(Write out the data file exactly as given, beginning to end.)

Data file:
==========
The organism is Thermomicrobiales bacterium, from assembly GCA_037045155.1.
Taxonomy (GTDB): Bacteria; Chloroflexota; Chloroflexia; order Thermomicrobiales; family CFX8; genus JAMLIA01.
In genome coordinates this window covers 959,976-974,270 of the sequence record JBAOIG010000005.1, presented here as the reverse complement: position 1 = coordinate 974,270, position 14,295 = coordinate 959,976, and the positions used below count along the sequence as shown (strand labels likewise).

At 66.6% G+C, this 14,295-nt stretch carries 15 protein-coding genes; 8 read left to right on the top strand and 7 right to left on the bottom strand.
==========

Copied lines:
The organism is Thermomicrobiales bacterium, from assembly GCA_037045155.1.
Taxonomy (GTDB): Bacteria; Chloroflexota; Chloroflexia; order Thermomicrobiales; family CFX8; genus JAMLIA01.
In genome coordinates this window covers 959,976-974,270 of the sequence record JBAOIG010000005.1, presented here as the reverse complement: position 1 = coordinate 974,270, position 14,295 = coordinate 959,976, and the positions used below count along the sequence as shown (strand labels likewise).

At 66.6% G+C, this 14,295-nt stretch carries 15 protein-coding genes; 8 read left to right on the top strand and 7 right to left on the bottom strand.